By Dr. Tumubweinee Twinemanzi
In operation, Islamic Banks mobilize customer deposits and provide financing arrangements to customers by structuring various types of financial contracts. These contracts or transactions must uphold the four (4) key principles of Islamic Banking
Mobilization of Deposits: Under mobilization on deposits or funds, the existing legal and regulatory framework in Uganda allows for customer deposit mobilization through the following arrangements:
Profit Sharing Investment Accounts: These are akin to fixed deposit accounts in that the account holder allows the bank to invest the funds on their behalf either in projects specified by the account holder or in unspecified projects. The bank and the account holder share profits / losses arising from the investments.
Profit Earning Investment Accounts: These in operation are akin to savings accounts in conventional banking. With these accounts, the customer earns a profit on their deposits held with the financial institution.
Non-profit-bearing deposit accounts: These are akin to current accounts in conventional financial institutions. The depositor does not earn any profit on their deposits.
Disbursement of Credit: Regarding funds mobilized in a Sharia compliant manner, Islamic banks provide and extend Sharia compliant credit facilities in the following forms:
Sale Based Financing (Cost-Plus Mark-up); in this contract, the financial institution purchases an asset directly from a supplier and sells it to customer at a pre-determined price. The selling price includes the original cost plus a negotiated profit margin.
Lease Based Financing: where the financial institution purchases an asset directly from a supplier and leases it to the customer for a certain period at a fixed rental charge. The repayments made by the customer comprise the cost price plus the financial institution’s profit.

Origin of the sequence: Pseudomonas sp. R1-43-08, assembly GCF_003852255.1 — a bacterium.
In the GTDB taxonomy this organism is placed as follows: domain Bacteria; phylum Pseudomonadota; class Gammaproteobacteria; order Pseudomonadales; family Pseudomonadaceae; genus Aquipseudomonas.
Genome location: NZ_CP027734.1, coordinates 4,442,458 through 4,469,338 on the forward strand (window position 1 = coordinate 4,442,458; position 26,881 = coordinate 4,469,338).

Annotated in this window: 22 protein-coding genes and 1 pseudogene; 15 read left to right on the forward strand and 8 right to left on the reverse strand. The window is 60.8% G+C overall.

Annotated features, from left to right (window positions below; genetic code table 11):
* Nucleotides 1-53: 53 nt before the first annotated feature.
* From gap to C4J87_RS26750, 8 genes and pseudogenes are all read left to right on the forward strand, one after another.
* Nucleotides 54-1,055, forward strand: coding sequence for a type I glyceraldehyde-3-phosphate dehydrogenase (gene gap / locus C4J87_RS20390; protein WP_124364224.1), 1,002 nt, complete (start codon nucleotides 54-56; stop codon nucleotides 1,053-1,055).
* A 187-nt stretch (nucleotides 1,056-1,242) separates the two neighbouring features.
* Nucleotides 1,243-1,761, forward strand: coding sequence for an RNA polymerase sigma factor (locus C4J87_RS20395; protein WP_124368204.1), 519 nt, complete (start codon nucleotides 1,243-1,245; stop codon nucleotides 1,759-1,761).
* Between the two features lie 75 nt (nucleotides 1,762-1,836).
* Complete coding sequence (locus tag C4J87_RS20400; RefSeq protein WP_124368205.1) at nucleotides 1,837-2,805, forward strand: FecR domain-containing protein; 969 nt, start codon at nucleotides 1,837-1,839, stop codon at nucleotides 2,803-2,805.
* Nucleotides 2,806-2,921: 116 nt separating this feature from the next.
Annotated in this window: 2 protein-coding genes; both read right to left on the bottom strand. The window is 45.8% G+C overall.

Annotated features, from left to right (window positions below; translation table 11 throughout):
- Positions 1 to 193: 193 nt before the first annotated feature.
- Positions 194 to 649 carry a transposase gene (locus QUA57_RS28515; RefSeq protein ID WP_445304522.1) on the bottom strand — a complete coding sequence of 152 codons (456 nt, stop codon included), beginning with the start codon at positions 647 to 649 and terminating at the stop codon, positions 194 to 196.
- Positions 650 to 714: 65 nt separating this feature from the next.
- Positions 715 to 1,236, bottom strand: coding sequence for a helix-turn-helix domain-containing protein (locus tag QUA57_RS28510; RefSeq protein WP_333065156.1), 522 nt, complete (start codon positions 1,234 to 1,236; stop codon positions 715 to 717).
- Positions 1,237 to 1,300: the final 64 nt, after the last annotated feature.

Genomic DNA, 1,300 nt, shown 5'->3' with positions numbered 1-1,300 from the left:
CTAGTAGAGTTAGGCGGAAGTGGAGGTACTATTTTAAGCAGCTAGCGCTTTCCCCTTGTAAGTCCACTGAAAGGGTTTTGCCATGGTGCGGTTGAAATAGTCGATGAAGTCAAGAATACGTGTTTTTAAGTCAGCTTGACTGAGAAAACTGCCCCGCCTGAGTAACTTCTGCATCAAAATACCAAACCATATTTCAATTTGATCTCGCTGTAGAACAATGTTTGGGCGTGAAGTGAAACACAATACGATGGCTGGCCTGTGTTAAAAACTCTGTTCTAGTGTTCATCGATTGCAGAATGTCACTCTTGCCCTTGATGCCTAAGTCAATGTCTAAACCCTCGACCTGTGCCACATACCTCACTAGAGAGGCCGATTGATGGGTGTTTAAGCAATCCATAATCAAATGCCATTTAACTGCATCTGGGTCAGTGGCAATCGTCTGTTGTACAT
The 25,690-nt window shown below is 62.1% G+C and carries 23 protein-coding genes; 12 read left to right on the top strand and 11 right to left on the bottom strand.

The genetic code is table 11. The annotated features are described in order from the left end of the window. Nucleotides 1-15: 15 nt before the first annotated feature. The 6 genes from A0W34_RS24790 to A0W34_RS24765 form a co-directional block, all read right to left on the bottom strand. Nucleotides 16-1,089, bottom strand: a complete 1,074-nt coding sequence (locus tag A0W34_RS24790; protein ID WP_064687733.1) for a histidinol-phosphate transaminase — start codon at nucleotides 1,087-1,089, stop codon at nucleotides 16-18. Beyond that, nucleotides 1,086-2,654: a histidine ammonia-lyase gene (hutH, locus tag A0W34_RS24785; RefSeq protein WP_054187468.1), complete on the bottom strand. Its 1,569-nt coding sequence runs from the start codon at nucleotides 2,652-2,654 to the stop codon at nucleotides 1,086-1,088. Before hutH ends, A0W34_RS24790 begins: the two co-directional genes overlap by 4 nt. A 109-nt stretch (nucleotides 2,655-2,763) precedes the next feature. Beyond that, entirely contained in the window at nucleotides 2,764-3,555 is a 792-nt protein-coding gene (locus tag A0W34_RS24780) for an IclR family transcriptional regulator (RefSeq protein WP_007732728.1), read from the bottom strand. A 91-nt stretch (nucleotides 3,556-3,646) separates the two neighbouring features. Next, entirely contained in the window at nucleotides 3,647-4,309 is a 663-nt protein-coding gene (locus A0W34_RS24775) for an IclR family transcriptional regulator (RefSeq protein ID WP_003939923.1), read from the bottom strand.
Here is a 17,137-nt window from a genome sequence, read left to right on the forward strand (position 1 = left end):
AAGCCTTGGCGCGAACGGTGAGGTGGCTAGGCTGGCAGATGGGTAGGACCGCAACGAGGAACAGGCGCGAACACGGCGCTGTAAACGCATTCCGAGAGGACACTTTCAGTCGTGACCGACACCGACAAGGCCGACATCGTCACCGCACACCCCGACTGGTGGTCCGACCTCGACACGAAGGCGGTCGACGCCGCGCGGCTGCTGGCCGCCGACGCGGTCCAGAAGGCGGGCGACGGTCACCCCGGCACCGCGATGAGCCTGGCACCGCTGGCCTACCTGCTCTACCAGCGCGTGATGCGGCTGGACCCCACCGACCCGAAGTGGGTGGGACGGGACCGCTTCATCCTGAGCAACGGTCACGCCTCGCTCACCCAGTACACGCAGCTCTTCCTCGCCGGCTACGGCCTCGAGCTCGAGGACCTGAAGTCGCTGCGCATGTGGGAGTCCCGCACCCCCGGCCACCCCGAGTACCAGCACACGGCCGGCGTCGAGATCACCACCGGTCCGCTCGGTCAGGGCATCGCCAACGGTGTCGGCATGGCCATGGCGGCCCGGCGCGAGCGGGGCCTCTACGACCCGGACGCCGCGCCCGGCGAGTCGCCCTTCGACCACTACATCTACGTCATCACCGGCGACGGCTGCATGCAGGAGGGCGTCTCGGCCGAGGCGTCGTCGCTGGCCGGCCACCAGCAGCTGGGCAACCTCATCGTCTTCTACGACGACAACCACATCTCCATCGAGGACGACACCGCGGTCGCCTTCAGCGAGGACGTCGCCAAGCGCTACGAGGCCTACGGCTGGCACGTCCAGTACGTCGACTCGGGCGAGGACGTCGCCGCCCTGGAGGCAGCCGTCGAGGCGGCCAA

Equity Partnership: Financing; these contracts are based on Profit or Loss Sharing arrangements and they mainly take two broad forms: Trust Financing and Partnership as indicated below: i) Trust financing: The financial institution provides the entire capital needed to finance a project, and the customer provides the expertise, management and labor. The profits from the project are shared by both parties on a pre-agreed (fixed ratio) basis. However, in case of losses, the entire loss is borne by the bank.
ii) Partnership: These are similar to joint venture agreements, in which a bank and an entrepreneur jointly contribute capital and manage the business project. Any profit or loss from the project is shared in accordance with a pre-determined ratio. The financial institution would ordinarily terminate the joint venture gradually after a certain period or upon the fulfillment of a certain condition.
Regulatory framework: The Financial Institutions Act 2004 was amended in 2016 to enable Islamic Banking. The amendments therein included exemptions offered to licensed Islamic Financial Institutions with respect to restrictions on engaging in trade and commerce, activities not allowed for in conventional banks. Subsequently, Bank of Uganda issued the Financial Institutions (Islamic Banking) Regulations in February 2018 to cater for the technical aspects unique to Islamic financing, and to operationalize the amendments related to Islamic Banking in the Financial Institutions Act 2004.
This regulation covers the “how” and “what” for the licensing and regulation of Islamic banking in Uganda, and a proviso that outside of the specific exemptions granted in the amended Financial Institutions Act 2004, Islamic financial institutions are still bound to comply with all existing regulatory requirements.
One key requirement of the abovementioned Regulation is the establishment of a Shariáh Advisory Council (SAC) at the Bank of Uganda. This SAC is responsible for ensuring that all Islamic financial products presented and marketed as such, meet Shariáh based criteria for the said products and services. The establishment of this SAC should be concluded once consensus has been gotten with the relevant stakeholders.
Islamic Banking in Uganda, where we are today:
Various entities have expressed interest in establishing Islamic Banking entities in Uganda. Bank of Uganda is currently processing three applications: one for an Islamic products window by a locally domiciled conventional Bank, and two applications by foreign entities interested in establishing fully fledged Islamic Banks.
It should be noted that Islamic Banking is practiced in various jurisdictions around the World. In Africa, this includes countries like South Africa, Nigeria, Mauritius, Botswana, Kenya, Tanzania, Rwanda, Senegal, Algeria, Egypt, Sudan and Tunisia. The diversity of the dominant religious belief systems of the nations on the list above, underscore the fact that Islamic banking is not a preserve of Islamic states or nations.
The writer is the Executive Director Supervision, Bank of Uganda